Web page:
The sound of email alerts triggers heightened responses in the brain and could be damaging to work-life balance, psychologists have discovered.
A study showed common messaging alerts do elicit brain responses that might be unique to sounds that have meaning and significance.
Professor Maria Uther, of the department of Psychology at the University of Wolverhampton teamed up with former colleagues at the University of Winchester to investigate the effect of email messaging on the brain.
The research, published in Frontiers in Psychology suggests that the brain may be ‘tuning in’ to email alerts in a way that is different to how it responds to other auditory sounds. This brain response may contribute to over-involvement with work, potentially harming people’s work-life balance.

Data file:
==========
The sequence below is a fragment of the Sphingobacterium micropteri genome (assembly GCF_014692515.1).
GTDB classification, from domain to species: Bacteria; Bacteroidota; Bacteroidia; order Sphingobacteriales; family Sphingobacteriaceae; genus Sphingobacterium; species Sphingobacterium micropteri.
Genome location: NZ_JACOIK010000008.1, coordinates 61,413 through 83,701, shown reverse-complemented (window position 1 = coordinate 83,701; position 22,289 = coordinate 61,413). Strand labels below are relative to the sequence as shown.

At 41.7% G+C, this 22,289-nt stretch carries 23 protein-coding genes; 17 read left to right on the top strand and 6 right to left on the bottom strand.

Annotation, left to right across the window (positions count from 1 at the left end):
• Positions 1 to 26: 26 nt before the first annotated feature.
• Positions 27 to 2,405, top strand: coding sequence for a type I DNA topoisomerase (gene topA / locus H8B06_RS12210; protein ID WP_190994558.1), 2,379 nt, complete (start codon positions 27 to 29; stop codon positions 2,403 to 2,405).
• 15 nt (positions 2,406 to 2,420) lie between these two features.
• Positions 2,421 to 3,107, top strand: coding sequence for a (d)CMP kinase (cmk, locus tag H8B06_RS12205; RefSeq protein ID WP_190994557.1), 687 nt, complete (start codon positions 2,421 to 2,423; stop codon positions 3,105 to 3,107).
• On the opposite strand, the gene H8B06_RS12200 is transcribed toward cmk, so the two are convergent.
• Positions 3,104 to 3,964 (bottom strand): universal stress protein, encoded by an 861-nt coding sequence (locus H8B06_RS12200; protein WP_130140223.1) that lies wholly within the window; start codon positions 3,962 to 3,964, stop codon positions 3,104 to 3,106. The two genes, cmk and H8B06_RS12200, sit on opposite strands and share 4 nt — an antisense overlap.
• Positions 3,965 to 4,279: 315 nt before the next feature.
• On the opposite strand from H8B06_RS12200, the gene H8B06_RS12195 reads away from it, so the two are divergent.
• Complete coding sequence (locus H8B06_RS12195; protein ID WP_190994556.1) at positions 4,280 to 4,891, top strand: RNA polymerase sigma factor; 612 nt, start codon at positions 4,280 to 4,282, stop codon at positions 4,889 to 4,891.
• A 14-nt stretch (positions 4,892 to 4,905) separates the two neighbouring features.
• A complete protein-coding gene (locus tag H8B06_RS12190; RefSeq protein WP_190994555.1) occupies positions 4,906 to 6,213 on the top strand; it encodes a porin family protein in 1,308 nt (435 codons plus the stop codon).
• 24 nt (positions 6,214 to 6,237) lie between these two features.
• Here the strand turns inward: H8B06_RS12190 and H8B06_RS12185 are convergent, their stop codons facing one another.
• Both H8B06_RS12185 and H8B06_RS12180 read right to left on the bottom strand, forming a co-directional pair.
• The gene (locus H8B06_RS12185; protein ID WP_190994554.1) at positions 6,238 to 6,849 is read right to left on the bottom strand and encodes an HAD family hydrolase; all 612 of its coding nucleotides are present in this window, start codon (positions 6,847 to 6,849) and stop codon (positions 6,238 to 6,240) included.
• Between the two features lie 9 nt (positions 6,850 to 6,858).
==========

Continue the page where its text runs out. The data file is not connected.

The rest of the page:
Professor Uther, Head of the University of Wolverhampton's Psychology Research Centre, said hyper vigilance in relation to email alerts could culminate in long-term stress and contribute to wellbeing and productivity issues.
She said: "These are preliminary findings and it is not to say that the brain changes are at all irreversible. But it is indicative of the impact that modern technology may be having on the brain.
"Possible simple solutions for reducing the increased attention might be for example, to switch our alerts off – and this would be the focus of further research."
The team studied two common messaging alerts – an Outlook email sound and Android mobile phone sound.
They found that the brain shows evidence of heightened attention to the Outlook email sounds compared to the mobile phone sound. This was despite the fact that the Outlook sound was less physically distinguishable than the mobile phone sound.
The study also showed that people who respond more quickly to the email alerts were more involved with their jobs.